The Grameen Bank miracle is in using those micro-loans as a social stimulus to effect needed changes in personal behavior and cultural values. This key point is often missed by those enthusiastic in replicating the bank’s success. (International Herald Tribune)
[C]onsumers in the region southeast of Munich use (the chiemgauer) to buy products as diverse as pizza, haircuts and rugs. Aimed at fostering the production and consumption of local products and services, the chiemgauer challenges the central banking orthodoxy that pumping more cash into an economy accelerates inflation and eventually harms growth.
“When people use the chiemgauer, the apple juice producer sells more bottles and the cheese maker sells more cheese,” Mr. Gelleri said. “In theory, this is not supposed to happen, but the fact is it does.”
While more than 300 million people in Europe use the euro to buy life’s essentials, a small but growing number concentrated in the German-speaking world use a proliferation of currencies with names like chiemgauer, urstromtaler, landmark, kirschblüte and kann was.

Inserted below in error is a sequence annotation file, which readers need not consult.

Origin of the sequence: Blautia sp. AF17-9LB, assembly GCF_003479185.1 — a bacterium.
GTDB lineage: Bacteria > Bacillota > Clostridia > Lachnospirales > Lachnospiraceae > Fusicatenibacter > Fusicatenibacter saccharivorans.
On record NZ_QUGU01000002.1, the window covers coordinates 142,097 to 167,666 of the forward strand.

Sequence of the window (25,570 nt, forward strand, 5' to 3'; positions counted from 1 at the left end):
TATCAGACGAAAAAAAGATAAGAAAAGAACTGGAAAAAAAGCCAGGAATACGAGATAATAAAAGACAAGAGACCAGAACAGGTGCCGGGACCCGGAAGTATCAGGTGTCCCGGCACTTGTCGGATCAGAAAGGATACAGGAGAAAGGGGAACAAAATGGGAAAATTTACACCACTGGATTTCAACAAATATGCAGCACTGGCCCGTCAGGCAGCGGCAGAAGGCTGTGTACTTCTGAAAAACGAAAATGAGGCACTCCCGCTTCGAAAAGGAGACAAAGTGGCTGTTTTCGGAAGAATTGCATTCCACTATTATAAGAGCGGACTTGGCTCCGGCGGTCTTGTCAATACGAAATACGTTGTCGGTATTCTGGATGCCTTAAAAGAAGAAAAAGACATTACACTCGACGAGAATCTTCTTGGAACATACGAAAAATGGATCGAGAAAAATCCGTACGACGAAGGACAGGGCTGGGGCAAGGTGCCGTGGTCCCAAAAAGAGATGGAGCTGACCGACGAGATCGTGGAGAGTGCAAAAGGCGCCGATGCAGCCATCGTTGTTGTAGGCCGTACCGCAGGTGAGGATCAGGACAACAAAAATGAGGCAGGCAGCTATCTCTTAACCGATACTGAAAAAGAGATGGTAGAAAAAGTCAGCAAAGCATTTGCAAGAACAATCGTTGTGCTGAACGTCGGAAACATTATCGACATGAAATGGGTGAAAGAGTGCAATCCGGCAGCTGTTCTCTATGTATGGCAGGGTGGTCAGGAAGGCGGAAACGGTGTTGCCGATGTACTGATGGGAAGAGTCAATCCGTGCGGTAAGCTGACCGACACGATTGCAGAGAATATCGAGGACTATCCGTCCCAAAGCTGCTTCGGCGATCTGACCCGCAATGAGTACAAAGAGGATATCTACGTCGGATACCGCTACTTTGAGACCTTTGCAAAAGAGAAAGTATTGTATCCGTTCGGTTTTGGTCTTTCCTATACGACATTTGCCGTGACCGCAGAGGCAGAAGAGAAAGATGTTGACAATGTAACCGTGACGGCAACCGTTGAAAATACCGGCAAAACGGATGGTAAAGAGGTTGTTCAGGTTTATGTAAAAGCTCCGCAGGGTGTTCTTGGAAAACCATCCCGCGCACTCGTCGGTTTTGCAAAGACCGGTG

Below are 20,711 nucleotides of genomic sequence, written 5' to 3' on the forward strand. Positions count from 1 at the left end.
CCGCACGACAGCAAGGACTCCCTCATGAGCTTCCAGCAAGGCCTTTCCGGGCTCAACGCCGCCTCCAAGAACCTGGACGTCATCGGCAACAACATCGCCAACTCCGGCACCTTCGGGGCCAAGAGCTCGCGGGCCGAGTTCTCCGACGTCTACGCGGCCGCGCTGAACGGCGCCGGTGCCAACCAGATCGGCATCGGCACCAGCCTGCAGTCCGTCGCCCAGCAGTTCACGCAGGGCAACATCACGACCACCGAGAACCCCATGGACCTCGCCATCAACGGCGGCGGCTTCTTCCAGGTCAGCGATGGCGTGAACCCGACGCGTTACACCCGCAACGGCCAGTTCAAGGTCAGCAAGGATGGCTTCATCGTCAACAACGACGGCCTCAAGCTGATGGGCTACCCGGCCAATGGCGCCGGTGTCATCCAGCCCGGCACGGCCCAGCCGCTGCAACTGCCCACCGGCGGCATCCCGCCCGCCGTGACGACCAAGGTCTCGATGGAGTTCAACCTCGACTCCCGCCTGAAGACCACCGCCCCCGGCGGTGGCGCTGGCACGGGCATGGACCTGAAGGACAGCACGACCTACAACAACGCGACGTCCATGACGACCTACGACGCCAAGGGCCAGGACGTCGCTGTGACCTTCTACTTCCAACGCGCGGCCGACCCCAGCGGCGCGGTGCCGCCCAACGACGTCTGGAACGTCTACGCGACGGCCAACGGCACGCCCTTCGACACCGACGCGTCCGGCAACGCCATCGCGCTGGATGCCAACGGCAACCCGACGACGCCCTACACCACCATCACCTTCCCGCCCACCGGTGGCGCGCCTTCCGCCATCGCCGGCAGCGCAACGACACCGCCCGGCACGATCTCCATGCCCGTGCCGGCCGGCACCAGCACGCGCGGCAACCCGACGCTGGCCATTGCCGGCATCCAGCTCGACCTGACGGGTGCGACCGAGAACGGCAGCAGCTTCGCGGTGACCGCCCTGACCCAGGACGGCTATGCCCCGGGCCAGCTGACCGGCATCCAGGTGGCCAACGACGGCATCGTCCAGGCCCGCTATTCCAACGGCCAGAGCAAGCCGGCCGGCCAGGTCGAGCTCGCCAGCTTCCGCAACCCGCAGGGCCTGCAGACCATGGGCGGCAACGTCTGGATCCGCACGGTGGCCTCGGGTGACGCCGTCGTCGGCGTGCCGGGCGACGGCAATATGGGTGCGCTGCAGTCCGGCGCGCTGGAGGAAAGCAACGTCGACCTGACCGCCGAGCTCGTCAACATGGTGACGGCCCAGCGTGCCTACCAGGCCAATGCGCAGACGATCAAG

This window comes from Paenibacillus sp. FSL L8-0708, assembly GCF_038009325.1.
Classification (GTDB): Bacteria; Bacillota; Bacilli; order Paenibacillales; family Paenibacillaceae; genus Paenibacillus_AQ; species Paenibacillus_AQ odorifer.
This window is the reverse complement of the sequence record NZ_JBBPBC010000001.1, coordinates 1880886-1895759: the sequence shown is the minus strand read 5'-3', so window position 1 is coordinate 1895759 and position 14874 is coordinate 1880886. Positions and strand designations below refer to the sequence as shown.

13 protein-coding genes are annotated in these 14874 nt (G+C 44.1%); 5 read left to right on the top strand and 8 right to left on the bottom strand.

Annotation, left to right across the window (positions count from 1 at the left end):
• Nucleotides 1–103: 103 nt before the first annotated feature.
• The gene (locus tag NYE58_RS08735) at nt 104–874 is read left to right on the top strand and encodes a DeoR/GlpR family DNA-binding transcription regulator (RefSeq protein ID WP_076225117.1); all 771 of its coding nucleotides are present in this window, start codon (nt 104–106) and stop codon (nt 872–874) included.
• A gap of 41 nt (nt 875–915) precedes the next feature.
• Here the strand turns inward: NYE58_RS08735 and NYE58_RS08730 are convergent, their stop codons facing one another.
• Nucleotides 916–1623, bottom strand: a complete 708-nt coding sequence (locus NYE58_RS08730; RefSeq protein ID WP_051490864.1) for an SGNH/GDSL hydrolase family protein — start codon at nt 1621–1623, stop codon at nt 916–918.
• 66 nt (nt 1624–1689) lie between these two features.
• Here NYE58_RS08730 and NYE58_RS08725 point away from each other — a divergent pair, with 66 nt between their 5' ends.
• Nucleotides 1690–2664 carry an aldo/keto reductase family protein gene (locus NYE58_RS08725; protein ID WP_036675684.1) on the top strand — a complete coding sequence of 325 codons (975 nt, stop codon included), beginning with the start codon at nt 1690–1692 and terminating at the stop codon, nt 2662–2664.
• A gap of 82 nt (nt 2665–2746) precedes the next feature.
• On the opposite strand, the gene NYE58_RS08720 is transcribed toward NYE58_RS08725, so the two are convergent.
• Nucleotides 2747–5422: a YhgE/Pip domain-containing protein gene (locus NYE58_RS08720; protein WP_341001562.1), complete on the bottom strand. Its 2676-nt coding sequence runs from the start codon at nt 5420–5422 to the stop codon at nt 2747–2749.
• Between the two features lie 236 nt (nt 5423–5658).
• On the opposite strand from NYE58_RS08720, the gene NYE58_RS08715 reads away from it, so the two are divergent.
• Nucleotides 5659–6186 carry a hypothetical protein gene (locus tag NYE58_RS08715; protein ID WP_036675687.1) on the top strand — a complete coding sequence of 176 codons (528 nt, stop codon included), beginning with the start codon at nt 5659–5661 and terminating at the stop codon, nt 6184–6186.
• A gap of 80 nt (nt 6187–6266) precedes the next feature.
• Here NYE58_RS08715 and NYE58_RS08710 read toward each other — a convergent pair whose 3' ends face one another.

Issued by private organizations, these currencies are probably better understood as vouchers — pieces of paper that can be redeemed for goods and services at regional businesses that have agreed to accept them. (…)
Regiogeld, a German association for alternative currencies, tracks 21 such types of money in circulation in Germany, Austria and Switzerland, with an additional 31 in preparation. Gerhard Rösl, an economist with the University of Applied Sciences in Regensburg, Germany, has also
located similar experiments in Denmark, Italy, Scotland, Spain and Italy. (New York Times)